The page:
The annual meeting of the Southern Baptist Convention in St. Louis was a tremendous opportunity to celebrate all God is doing through our Cooperative Program funded mission work and ministries to reach North America and the world for Christ. It was also a fascinating display of Baptist polity.
The autonomy that exists at every level of Southern Baptist life is often misunderstood by the media and by people from other religious traditions. Our denominational autonomy means that, instead of Southern Baptists having a hierarchical system of control, our churches, associations, state conventions and the SBC all operate with their own authority. For example, no denominational body tells a local Southern Baptist church what to do. Nor does any denominational body tell another denominational body what to do. That is to say, the state convention doesn’t control a local Baptist association or vice versa.
As messengers registered and then voted on business items and candidates for the SBC offices, their voices could be considered, in a general sense, representative of Southern Baptist churches and associations but their decisions are not binding on churches, associations, or state conventions. Nowhere is our polity more perplexing that in adopting resolutions.
Resolutions are statements, typically expressed in official and “flowery” language, that communicate positions taken by a convention or association and sometimes even a local church. Resolutions can be an important part of convention annual meetings. That was certainly the case at this year’s SBC. Convention messengers approved 12 resolutions on topics including the freedom of the press, biblical sexuality, women and the draft, the Confederate flag, and evangelism.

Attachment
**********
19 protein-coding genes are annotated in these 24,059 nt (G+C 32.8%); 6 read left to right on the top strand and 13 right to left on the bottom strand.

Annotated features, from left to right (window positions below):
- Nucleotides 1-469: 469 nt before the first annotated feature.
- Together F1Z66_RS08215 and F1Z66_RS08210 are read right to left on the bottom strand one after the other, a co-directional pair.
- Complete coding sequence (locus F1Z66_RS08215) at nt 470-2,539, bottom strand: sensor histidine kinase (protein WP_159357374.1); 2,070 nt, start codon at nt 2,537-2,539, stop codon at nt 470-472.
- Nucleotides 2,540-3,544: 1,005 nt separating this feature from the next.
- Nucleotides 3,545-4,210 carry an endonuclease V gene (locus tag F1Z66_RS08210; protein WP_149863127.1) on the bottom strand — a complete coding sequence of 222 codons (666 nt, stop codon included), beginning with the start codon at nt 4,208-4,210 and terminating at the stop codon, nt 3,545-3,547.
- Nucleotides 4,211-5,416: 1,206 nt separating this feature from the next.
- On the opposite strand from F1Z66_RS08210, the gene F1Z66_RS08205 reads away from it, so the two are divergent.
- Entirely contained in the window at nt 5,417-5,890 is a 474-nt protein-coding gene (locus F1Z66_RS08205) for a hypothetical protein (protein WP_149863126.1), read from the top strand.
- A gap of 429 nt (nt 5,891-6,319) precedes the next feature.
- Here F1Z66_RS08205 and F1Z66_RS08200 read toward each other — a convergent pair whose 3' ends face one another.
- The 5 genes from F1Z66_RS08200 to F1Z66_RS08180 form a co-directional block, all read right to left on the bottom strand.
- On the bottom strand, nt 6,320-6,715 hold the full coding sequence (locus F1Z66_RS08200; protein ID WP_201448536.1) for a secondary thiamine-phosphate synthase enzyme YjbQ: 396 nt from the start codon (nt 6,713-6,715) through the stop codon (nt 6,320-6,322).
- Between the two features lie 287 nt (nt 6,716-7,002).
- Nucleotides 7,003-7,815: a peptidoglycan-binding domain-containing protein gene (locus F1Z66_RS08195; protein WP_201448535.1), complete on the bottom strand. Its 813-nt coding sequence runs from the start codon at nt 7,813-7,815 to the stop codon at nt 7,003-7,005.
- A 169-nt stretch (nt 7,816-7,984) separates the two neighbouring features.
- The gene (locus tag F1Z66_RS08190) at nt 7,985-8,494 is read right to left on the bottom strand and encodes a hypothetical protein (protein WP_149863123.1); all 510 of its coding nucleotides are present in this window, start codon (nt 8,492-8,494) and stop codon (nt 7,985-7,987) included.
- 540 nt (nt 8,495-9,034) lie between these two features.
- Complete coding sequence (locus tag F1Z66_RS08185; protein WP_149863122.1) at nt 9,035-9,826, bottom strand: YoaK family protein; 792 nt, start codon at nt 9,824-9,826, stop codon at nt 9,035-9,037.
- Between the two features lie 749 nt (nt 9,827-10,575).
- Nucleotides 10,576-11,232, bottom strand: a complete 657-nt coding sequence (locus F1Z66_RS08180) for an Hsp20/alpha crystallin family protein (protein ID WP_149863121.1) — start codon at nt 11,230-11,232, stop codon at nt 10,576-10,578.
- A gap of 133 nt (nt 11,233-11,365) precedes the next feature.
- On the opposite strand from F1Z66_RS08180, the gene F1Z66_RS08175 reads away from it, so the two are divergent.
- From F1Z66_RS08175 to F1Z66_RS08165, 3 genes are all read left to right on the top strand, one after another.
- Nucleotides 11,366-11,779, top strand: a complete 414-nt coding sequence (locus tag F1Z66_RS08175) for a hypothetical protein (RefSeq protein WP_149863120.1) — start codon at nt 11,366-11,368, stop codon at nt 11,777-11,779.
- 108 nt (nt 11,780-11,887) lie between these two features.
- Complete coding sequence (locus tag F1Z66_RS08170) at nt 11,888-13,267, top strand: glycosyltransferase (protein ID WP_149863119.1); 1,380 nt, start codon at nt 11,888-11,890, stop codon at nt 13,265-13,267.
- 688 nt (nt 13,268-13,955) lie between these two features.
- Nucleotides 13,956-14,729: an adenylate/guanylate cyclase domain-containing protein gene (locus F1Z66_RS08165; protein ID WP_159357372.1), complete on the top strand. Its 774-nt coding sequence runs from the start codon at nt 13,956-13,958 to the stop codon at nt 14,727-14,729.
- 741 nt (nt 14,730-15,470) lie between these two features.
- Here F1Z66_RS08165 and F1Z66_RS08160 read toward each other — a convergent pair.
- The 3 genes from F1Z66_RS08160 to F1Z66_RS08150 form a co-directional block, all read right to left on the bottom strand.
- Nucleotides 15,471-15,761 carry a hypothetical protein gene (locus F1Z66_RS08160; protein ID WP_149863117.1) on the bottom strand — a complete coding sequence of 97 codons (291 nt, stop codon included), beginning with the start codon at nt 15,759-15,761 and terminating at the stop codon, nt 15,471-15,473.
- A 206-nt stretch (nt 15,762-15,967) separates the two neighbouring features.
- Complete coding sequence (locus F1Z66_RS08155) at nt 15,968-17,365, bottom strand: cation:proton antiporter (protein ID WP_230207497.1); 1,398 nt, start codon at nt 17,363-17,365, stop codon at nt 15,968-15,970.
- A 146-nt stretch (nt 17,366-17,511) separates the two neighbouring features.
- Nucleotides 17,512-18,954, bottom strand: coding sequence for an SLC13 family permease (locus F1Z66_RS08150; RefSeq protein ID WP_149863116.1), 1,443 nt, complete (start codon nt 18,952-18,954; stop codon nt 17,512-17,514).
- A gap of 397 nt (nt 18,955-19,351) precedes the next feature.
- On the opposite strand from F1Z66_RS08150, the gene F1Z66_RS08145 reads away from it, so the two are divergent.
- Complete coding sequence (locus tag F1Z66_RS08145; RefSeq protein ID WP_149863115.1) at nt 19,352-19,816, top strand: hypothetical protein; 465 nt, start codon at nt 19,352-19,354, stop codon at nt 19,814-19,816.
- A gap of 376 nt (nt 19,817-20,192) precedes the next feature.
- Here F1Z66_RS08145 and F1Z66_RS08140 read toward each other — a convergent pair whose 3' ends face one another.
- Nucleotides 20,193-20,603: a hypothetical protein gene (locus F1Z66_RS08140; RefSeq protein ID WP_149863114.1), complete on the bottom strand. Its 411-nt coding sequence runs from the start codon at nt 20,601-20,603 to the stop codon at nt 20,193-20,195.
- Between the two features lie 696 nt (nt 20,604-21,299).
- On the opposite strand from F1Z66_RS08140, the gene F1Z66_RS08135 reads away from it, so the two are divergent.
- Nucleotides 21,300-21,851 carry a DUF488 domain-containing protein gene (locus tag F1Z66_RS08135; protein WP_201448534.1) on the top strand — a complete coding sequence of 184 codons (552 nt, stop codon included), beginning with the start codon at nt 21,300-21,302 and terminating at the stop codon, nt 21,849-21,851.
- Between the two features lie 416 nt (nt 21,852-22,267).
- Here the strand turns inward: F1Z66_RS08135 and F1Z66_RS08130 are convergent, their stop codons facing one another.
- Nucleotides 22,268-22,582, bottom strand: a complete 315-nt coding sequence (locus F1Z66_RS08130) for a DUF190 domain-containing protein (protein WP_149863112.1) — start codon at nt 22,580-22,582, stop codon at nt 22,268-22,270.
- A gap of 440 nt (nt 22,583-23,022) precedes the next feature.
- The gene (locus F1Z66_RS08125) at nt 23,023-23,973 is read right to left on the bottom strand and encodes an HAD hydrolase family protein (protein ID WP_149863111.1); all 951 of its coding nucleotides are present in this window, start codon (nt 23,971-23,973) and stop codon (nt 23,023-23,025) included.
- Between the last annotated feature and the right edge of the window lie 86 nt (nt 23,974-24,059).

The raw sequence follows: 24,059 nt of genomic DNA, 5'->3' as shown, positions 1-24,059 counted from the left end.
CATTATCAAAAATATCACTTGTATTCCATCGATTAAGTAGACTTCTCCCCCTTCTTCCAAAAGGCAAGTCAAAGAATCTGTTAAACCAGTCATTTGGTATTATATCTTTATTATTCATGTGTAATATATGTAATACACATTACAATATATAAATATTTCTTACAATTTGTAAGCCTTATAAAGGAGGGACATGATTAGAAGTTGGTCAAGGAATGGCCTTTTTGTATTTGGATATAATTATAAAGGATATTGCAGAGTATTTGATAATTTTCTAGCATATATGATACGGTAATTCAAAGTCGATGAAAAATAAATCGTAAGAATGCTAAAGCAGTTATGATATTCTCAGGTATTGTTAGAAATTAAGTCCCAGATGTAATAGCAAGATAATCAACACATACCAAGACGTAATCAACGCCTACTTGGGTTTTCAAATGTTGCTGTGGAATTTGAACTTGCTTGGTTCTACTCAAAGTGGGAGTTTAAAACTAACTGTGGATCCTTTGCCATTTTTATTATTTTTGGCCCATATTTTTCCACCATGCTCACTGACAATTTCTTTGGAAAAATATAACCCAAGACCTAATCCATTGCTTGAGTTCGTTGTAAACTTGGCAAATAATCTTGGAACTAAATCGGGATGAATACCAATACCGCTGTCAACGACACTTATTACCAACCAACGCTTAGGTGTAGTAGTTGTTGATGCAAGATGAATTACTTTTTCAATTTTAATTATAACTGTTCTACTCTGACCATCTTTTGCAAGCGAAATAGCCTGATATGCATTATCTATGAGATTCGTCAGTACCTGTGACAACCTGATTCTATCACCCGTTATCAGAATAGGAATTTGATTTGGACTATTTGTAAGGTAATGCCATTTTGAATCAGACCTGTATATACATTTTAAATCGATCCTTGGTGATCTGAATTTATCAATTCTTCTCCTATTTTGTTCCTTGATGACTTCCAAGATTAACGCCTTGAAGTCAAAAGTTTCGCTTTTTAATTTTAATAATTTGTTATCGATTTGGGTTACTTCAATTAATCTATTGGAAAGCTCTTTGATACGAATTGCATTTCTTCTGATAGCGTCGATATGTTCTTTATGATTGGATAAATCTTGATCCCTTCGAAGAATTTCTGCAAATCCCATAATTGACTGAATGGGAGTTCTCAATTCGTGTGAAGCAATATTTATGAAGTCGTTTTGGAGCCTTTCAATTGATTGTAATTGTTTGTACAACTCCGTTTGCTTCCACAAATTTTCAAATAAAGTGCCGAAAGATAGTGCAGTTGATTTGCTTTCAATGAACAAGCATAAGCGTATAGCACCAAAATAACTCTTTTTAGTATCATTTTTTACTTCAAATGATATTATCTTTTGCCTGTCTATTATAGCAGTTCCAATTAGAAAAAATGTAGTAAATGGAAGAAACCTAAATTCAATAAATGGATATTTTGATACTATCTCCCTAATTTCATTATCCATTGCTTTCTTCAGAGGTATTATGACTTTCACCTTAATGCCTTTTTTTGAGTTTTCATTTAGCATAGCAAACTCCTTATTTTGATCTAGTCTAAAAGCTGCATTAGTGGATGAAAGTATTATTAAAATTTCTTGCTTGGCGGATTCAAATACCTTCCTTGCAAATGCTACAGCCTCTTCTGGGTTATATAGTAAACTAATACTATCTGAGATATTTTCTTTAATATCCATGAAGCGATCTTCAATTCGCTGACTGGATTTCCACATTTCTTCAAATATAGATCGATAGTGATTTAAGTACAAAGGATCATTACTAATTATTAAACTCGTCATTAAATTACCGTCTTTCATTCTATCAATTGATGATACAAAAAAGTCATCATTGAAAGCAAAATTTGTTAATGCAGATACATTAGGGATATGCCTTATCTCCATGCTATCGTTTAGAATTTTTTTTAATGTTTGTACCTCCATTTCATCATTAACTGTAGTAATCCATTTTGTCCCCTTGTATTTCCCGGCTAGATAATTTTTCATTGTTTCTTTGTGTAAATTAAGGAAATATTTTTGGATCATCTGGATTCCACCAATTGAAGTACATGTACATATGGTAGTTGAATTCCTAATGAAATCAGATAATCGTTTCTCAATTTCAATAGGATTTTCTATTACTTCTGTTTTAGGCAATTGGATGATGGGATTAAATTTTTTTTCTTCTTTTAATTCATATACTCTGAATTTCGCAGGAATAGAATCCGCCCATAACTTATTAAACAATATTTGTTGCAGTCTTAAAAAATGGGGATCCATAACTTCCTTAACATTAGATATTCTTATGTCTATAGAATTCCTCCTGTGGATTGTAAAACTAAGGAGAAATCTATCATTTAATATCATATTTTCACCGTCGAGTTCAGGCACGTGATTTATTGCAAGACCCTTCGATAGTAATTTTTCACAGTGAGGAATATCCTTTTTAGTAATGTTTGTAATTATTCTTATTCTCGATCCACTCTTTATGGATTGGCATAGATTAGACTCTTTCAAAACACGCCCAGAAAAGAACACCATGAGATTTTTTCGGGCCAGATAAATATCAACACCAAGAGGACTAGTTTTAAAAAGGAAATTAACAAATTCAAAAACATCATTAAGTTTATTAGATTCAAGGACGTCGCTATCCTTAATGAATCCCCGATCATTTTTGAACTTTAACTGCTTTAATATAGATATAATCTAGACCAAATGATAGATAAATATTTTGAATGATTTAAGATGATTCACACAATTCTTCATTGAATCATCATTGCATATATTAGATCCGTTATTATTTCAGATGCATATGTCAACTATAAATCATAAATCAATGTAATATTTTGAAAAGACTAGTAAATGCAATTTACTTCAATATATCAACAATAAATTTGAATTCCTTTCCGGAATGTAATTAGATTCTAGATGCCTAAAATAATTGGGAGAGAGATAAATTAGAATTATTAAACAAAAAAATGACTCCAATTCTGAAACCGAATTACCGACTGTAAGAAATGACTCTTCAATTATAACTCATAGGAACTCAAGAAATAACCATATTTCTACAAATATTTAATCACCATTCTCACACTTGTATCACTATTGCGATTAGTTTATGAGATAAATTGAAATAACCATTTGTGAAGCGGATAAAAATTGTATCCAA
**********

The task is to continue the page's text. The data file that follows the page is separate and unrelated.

If you haven’t already, I would encourage you to go online and read through the resolutions adopted in St. Louis. As you do so, here are three helpful observations (not original to me) about resolutions:
1. A resolution is a powerful expression of conviction but is non-binding. It is a snapshot in time of what messengers approved at one Convention meeting but does not bind future Convention meetings or, for that matter, any individual Southern Baptist, SBC entity, or SBC church.
2. A resolution speaks for the messengers who were gathered in a particular place at a particular time. As such, a resolution is not a statement of official Southern Baptist policy, nor could it, in most cases, represent the beliefs of every Southern Baptist. We place great value, however, on what it means for a deliberative body of messengers from cooperating churches to make a public statement concerning key issues facing our churches, country, or culture.
3. Resolutions are informative rather than directive. A resolution does not have any effect of allocating resources or directing the work of Southern Baptist or state convention entities, and a resolution certainly cannot govern the ministry or policies of any local church.